Pier 27

While five ships have already docked at the pier, the official ribbon cutting for San Francisco’s new James R. Herman Cruise Terminal at Pier 27 is tomorrow, September 25, at noon.

At one-time slated to be built at Piers 30-32, the new $100 million terminal can handle ships with up to 4,000 passengers and is currently forecast for over 80 dockings and 300,000 visitors next year.

On non-cruise days, the 90,000-square-foot terminal can convert into an event center which has already been booked by Salesforce and LinkedIn, and without which the terminal would operate at a projected loss of over $2 million a year.

12 thoughts on “Pier 27 Cruise Ship Terminal Ready To Be Christened”
    1. This is not a clean design in my opinion. It has all sorts of problems. Boxes stuck on boxes. And why the different glass orientations on the front? One tall and the other fat.

      When it was just the steel structure it was awesome, but the final skin is a disappointment.

  1. I’m in Berlin right now and the Hauptbahnhof supposedly cost €700M. It is an elegant and purposeful building. SF could have done so much better with the Transbay and one would think that the costs should be similar to Germany, although adjusted for inflation.

    1. The very idea that we could build a station like that – Von Gerkan Marg – in this country is sadly hilarious. Not only will no one – not even the Federal government – pay for it, but our workers literally could not execute that building here; we do not possess the skills in assembly or the steel factories that could make those parts. the glass itself would have to come from France or Germany. Our Terminal is the penultimate example of ‘mallchitecture’ – not offensive, but very predictable. very Pelli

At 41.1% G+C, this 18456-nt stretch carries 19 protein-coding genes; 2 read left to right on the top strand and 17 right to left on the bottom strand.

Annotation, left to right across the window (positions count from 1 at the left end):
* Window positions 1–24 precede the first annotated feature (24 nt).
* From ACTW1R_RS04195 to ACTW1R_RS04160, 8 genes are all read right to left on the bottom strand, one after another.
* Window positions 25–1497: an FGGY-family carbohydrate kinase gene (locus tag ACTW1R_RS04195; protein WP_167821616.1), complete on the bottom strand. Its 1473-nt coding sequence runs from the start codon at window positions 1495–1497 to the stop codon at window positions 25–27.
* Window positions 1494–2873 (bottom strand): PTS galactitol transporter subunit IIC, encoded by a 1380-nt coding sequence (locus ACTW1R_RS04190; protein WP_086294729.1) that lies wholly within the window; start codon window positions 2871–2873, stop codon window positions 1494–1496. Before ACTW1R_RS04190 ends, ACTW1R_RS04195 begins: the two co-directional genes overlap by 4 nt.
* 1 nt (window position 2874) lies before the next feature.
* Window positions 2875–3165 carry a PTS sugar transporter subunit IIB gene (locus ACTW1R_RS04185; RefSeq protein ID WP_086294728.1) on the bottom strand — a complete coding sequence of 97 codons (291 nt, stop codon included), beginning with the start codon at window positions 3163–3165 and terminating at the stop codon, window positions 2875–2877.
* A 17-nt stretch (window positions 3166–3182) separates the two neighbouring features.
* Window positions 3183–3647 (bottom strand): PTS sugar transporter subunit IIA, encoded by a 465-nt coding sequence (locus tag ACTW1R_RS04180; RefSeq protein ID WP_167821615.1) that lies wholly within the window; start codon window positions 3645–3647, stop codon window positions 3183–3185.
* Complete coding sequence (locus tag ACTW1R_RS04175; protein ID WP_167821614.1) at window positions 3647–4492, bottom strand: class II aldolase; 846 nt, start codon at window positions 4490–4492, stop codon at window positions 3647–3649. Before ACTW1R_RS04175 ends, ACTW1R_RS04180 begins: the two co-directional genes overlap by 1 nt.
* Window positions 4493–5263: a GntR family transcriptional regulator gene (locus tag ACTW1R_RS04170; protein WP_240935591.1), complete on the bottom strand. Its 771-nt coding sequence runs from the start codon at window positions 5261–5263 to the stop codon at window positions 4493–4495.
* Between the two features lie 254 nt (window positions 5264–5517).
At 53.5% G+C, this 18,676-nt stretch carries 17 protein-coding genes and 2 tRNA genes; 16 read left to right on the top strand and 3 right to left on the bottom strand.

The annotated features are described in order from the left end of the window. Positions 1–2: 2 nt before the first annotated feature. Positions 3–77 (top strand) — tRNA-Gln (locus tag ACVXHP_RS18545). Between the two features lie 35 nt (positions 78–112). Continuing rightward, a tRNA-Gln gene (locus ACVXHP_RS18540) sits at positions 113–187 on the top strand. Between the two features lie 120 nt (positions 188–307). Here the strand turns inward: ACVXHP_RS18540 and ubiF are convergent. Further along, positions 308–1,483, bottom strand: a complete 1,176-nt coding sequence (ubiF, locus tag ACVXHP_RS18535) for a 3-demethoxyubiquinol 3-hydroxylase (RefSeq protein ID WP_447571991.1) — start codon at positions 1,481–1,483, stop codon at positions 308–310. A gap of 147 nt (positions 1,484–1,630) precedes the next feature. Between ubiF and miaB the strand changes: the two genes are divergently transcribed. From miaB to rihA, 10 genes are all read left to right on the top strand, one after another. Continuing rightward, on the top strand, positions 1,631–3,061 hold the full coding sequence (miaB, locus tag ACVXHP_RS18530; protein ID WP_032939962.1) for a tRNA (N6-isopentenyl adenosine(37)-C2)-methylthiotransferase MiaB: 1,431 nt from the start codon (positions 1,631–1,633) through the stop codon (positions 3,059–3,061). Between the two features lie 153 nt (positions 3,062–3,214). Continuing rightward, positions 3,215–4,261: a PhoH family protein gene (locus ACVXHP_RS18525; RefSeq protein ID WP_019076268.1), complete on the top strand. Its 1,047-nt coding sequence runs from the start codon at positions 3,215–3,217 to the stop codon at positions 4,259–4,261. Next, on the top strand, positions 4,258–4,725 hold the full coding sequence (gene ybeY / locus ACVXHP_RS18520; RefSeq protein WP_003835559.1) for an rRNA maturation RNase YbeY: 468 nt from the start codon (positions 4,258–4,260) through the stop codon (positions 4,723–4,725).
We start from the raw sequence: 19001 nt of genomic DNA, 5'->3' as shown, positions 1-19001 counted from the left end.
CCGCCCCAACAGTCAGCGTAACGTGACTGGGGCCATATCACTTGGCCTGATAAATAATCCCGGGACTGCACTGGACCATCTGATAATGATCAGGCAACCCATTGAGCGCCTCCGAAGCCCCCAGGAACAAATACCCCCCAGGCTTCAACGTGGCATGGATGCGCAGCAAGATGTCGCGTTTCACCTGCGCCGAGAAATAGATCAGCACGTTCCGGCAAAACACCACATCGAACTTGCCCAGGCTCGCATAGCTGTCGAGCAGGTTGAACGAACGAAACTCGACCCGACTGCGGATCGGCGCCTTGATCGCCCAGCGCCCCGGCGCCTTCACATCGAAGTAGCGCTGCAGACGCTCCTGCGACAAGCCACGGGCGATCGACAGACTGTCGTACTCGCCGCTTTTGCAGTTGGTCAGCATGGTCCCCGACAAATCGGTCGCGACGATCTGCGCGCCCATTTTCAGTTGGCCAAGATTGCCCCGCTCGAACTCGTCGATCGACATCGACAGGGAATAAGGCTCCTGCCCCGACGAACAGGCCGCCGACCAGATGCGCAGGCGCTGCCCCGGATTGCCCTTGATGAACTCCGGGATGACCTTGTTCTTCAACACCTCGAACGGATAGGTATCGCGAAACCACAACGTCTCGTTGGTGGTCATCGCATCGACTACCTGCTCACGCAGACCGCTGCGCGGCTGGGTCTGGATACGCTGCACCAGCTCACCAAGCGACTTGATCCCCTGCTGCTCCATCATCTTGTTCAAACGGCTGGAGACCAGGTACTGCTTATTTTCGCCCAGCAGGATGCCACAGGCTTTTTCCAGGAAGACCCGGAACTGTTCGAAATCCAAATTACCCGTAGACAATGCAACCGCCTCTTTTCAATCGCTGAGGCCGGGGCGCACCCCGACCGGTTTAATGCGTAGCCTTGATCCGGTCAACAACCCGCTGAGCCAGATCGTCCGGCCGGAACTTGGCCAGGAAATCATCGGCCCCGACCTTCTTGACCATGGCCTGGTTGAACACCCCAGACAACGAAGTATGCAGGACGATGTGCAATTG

2. I was down there last weekend. Nice, clean, functional design. Great grassy park area. Plenty of parking that is “hidden” behind the park.
    Kudos to the city for this one.

    1. Is it actually surrounded by grass? Because we’re trying to increase our water consumption? A city wharf has no need for suburban landscaping like that.

      1. As someone who lives a block off the waterfront, I would respectfully disagree w/that statement. The grassy areas across from the Gap HQ and the relatively new one just south of the Bay Bridge (between Bryant and Brannan) are all nice respites from the concrete jungle (more so south of the Ferry Building). Being sensitive to the drought issues, and as far as I’ve seen, none of the spaces have sprinkler systems.

  3. BobN: hear hear! – this sets a pretty low bar for $100M.
    Yokohama’s Passenger Terminal by FOA or the Kaohsiung Port Terminal by Reiser Umemoto (now under construction) make this effort seem pretty sad indeed…

    1. Yes, that is a great design but regrettably it is in Kaohsiung which is just a sad little industrial blot on the landscape of Taiwan. Even they have a high-speed train mind you, something we apparently cannot muster. On SF’s terminal design, it is apparently derived from the “featureless box” school of design. Stalin would be proud; it reminds me of Кремлёвский Дворец съездов.

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